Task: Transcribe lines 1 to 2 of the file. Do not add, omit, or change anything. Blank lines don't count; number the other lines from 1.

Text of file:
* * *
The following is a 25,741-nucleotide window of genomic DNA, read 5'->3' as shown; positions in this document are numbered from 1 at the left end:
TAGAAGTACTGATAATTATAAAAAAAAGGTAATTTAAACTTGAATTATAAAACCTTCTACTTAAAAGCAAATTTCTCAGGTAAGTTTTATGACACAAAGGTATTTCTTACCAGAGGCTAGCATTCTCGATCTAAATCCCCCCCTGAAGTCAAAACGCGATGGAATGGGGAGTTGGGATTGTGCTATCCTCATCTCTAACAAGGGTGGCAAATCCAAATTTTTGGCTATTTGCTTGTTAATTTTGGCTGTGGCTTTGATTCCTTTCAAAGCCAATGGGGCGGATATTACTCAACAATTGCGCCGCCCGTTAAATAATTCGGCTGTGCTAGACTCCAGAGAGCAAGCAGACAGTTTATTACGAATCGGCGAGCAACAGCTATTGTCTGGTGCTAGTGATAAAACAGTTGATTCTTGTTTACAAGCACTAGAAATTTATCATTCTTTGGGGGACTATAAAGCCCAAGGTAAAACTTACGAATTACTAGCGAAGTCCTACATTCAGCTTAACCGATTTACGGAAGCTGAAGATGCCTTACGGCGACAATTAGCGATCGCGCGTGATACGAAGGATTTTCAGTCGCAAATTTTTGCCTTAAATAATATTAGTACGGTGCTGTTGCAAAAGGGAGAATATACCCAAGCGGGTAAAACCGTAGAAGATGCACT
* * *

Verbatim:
The following is a 25,741-nucleotide window of genomic DNA, read 5'->3' as shown; positions in this document are numbered from 1 at the left end:
TAGAAGTACTGATAATTATAAAAAAAAGGTAATTTAAACTTGAATTATAAAACCTTCTACTTAAAAGCAAATTTCTCAGGTAAGTTTTATGACACAAAGGTATTTCTTACCAGAGGCTAGCATTCTCGATCTAAATCCCCCCCTGAAGTCAAAACGCGATGGAATGGGGAGTTGGGATTGTGCTATCCTCATCTCTAACAAGGGTGGCAAATCCAAATTTTTGGCTATTTGCTTGTTAATTTTGGCTGTGGCTTTGATTCCTTTCAAAGCCAATGGGGCGGATATTACTCAACAATTGCGCCGCCCGTTAAATAATTCGGCTGTGCTAGACTCCAGAGAGCAAGCAGACAGTTTATTACGAATCGGCGAGCAACAGCTATTGTCTGGTGCTAGTGATAAAACAGTTGATTCTTGTTTACAAGCACTAGAAATTTATCATTCTTTGGGGGACTATAAAGCCCAAGGTAAAACTTACGAATTACTAGCGAAGTCCTACATTCAGCTTAACCGATTTACGGAAGCTGAAGATGCCTTACGGCGACAATTAGCGATCGCGCGTGATACGAAGGATTTTCAGTCGCAAATTTTTGCCTTAAATAATATTAGTACGGTGCTGTTGCAAAAGGGAGAATATACCCAAGCGGGTAAAACCGTAGAAGATGCACT